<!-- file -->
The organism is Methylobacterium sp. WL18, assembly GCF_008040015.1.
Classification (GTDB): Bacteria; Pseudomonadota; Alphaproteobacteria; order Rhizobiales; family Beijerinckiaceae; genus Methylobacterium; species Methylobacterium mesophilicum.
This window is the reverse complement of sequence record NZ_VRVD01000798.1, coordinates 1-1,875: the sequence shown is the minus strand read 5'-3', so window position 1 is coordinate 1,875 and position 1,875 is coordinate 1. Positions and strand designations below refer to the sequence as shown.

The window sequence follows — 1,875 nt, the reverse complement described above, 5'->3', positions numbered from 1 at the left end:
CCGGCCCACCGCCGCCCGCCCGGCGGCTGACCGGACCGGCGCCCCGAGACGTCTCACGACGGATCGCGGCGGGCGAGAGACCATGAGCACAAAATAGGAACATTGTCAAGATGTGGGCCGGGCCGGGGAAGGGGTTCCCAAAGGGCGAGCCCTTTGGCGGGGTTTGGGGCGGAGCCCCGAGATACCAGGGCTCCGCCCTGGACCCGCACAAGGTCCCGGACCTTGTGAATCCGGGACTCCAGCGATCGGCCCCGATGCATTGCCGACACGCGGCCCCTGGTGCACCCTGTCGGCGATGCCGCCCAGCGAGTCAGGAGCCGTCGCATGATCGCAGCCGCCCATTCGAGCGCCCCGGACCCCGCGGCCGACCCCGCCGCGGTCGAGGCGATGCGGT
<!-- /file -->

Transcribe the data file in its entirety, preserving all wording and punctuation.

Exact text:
The organism is Methylobacterium sp. WL18, assembly GCF_008040015.1.
Classification (GTDB): Bacteria; Pseudomonadota; Alphaproteobacteria; order Rhizobiales; family Beijerinckiaceae; genus Methylobacterium; species Methylobacterium mesophilicum.
This window is the reverse complement of sequence record NZ_VRVD01000798.1, coordinates 1-1,875: the sequence shown is the minus strand read 5'-3', so window position 1 is coordinate 1,875 and position 1,875 is coordinate 1. Positions and strand designations below refer to the sequence as shown.

The window sequence follows — 1,875 nt, the reverse complement described above, 5'->3', positions numbered from 1 at the left end:
CCGGCCCACCGCCGCCCGCCCGGCGGCTGACCGGACCGGCGCCCCGAGACGTCTCACGACGGATCGCGGCGGGCGAGAGACCATGAGCACAAAATAGGAACATTGTCAAGATGTGGGCCGGGCCGGGGAAGGGGTTCCCAAAGGGCGAGCCCTTTGGCGGGGTTTGGGGCGGAGCCCCGAGATACCAGGGCTCCGCCCTGGACCCGCACAAGGTCCCGGACCTTGTGAATCCGGGACTCCAGCGATCGGCCCCGATGCATTGCCGACACGCGGCCCCTGGTGCACCCTGTCGGCGATGCCGCCCAGCGAGTCAGGAGCCGTCGCATGATCGCAGCCGCCCATTCGAGCGCCCCGGACCCCGCGGCCGACCCCGCCGCGGTCGAGGCGATGCGGT